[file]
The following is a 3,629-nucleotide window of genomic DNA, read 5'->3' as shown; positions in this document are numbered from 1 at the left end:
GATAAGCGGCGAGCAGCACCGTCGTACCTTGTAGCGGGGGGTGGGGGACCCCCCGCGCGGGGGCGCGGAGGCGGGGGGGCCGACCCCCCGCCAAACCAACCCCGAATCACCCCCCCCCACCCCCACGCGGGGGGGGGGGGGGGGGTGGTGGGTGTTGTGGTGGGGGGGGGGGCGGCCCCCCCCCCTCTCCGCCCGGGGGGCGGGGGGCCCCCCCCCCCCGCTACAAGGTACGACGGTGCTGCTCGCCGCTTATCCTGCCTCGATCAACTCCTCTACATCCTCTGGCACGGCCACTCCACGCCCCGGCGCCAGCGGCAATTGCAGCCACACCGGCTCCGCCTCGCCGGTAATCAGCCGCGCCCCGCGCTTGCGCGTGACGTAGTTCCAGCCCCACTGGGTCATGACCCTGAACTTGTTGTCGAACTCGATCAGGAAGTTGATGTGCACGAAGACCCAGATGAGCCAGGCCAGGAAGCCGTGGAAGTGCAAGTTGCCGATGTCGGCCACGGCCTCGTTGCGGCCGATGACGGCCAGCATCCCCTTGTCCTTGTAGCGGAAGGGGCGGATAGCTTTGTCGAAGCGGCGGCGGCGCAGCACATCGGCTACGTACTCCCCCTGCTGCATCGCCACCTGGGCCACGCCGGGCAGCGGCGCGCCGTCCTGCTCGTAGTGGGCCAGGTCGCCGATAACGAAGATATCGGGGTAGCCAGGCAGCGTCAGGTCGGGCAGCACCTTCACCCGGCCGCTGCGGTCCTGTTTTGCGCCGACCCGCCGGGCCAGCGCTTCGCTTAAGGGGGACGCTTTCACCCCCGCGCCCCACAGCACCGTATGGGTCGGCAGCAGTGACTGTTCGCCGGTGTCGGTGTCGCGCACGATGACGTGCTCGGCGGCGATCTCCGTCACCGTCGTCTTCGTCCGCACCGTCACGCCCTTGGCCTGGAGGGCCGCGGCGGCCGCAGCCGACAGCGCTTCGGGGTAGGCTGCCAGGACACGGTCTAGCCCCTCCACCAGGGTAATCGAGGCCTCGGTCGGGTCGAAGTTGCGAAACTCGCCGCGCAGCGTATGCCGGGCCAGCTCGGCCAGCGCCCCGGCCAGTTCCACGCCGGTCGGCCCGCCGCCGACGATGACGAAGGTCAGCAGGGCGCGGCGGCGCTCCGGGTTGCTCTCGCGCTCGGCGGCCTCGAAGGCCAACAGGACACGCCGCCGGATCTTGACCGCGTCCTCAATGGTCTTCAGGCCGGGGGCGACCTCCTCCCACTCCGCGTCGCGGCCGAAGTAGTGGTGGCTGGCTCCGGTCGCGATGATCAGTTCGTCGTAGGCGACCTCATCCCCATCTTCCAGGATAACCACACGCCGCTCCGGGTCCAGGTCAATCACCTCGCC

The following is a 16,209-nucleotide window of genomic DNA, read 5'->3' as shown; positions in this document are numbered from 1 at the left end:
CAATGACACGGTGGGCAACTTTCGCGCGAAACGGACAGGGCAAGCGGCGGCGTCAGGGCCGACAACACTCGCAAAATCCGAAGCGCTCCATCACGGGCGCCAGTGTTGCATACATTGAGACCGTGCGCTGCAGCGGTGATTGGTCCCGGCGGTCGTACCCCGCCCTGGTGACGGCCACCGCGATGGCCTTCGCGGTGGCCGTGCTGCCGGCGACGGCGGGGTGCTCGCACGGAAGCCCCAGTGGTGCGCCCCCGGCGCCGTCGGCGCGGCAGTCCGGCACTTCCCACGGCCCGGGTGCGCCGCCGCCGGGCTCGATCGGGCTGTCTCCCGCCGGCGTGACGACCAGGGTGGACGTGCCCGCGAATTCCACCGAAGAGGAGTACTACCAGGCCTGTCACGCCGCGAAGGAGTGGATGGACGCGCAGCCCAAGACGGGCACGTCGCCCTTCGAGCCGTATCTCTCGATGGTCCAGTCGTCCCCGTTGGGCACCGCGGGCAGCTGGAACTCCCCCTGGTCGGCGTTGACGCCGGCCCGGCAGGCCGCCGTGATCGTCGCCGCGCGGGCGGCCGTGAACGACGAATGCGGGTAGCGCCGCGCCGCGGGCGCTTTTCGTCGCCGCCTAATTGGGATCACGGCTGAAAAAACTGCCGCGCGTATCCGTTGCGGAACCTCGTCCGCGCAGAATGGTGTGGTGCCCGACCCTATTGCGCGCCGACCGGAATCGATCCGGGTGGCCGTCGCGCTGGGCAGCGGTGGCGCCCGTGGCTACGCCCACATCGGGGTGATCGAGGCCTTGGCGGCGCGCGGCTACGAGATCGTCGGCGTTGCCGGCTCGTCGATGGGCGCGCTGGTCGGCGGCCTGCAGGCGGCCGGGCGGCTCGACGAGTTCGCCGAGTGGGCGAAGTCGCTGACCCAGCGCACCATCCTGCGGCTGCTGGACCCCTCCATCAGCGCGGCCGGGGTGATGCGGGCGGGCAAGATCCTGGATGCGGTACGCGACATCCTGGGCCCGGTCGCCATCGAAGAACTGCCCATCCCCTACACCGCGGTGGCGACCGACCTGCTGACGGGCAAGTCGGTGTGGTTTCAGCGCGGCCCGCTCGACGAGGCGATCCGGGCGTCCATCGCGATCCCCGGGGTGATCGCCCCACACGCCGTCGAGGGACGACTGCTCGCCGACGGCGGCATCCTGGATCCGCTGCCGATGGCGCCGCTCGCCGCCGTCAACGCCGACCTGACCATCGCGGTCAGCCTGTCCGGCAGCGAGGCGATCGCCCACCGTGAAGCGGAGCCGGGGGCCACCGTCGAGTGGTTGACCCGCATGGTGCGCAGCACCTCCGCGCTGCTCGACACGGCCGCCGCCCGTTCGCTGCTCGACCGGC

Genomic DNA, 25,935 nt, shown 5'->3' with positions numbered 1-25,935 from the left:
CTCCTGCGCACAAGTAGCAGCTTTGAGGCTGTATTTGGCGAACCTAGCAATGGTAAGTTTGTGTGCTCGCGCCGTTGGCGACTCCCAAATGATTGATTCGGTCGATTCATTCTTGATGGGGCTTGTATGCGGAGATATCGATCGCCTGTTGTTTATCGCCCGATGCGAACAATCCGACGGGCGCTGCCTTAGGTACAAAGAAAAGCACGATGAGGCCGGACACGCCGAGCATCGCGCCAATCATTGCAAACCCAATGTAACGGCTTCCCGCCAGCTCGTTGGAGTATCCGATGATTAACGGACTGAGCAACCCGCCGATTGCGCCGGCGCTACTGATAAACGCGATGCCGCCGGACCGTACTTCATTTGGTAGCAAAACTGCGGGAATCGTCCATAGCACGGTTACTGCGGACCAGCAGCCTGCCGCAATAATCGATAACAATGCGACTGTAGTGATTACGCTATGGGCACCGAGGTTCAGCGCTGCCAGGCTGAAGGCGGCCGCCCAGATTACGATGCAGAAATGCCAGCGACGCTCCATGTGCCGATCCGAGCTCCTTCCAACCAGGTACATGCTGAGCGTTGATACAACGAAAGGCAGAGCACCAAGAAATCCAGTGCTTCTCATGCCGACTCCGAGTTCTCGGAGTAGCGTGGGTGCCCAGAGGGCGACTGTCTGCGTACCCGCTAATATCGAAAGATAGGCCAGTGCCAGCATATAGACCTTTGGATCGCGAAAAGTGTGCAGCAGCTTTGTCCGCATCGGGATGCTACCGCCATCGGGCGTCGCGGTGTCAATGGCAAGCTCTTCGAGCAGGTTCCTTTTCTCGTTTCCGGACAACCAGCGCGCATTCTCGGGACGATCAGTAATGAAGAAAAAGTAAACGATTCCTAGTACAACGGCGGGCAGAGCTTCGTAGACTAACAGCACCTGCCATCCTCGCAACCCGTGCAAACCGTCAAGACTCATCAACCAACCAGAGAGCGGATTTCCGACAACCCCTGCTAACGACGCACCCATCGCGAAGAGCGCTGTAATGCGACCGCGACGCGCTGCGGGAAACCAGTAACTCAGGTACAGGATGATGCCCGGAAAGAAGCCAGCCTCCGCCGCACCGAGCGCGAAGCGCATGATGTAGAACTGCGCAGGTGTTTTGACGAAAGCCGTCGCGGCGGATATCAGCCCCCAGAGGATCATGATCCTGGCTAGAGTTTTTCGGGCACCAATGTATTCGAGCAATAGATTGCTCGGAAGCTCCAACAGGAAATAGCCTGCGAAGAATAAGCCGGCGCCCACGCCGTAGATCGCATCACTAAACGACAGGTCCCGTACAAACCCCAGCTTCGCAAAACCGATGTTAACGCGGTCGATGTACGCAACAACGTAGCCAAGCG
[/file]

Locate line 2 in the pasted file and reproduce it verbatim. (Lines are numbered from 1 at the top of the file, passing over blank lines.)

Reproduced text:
GATAAGCGGCGAGCAGCACCGTCGTACCTTGTAGCGGGGGGTGGGGGACCCCCCGCGCGGGGGCGCGGAGGCGGGGGGGCCGACCCCCCGCCAAACCAACCCCGAATCACCCCCCCCCACCCCCACGCGGGGGGGGGGGGGGGGGTGGTGGGTGTTGTGGTGGGGGGGGGGGCGGCCCCCCCCCCTCTCCGCCCGGGGGGCGGGGGGCCCCCCCCCCCCGCTACAAGGTACGACGGTGCTGCTCGCCGCTTATCCTGCCTCGATCAACTCCTCTACATCCTCTGGCACGGCCACTCCACGCCCCGGCGCCAGCGGCAATTGCAGCCACACCGGCTCCGCCTCGCCGGTAATCAGCCGCGCCCCGCGCTTGCGCGTGACGTAGTTCCAGCCCCACTGGGTCATGACCCTGAACTTGTTGTCGAACTCGATCAGGAAGTTGATGTGCACGAAGACCCAGATGAGCCAGGCCAGGAAGCCGTGGAAGTGCAAGTTGCCGATGTCGGCCACGGCCTCGTTGCGGCCGATGACGGCCAGCATCCCCTTGTCCTTGTAGCGGAAGGGGCGGATAGCTTTGTCGAAGCGGCGGCGGCGCAGCACATCGGCTACGTACTCCCCCTGCTGCATCGCCACCTGGGCCACGCCGGGCAGCGGCGCGCCGTCCTGCTCGTAGTGGGCCAGGTCGCCGATAACGAAGATATCGGGGTAGCCAGGCAGCGTCAGGTCGGGCAGCACCTTCACCCGGCCGCTGCGGTCCTGTTTTGCGCCGACCCGCCGGGCCAGCGCTTCGCTTAAGGGGGACGCTTTCACCCCCGCGCCCCACAGCACCGTATGGGTCGGCAGCAGTGACTGTTCGCCGGTGTCGGTGTCGCGCACGATGACGTGCTCGGCGGCGATCTCCGTCACCGTCGTCTTCGTCCGCACCGTCACGCCCTTGGCCTGGAGGGCCGCGGCGGCCGCAGCCGACAGCGCTTCGGGGTAGGCTGCCAGGACACGGTCTAGCCCCTCCACCAGGGTAATCGAGGCCTCGGTCGGGTCGAAGTTGCGAAACTCGCCGCGCAGCGTATGCCGGGCCAGCTCGGCCAGCGCCCCGGCCAGTTCCACGCCGGTCGGCCCGCCGCCGACGATGACGAAGGTCAGCAGGGCGCGGCGGCGCTCCGGGTTGCTCTCGCGCTCGGCGGCCTCGAAGGCCAACAGGACACGCCGCCGGATCTTGACCGCGTCCTCAATGGTCTTCAGGCCGGGGGCGACCTCCTCCCACTCCGCGTCGCGGCCGAAGTAGTGGTGGCTGGCTCCGGTCGCGATGATCAGTTCGTCGTAGGCGACCTCATCCCCATCTTCCAGGATAACCACACGCCGCTCCGGGTCCAGGTCAATCACCTCGCC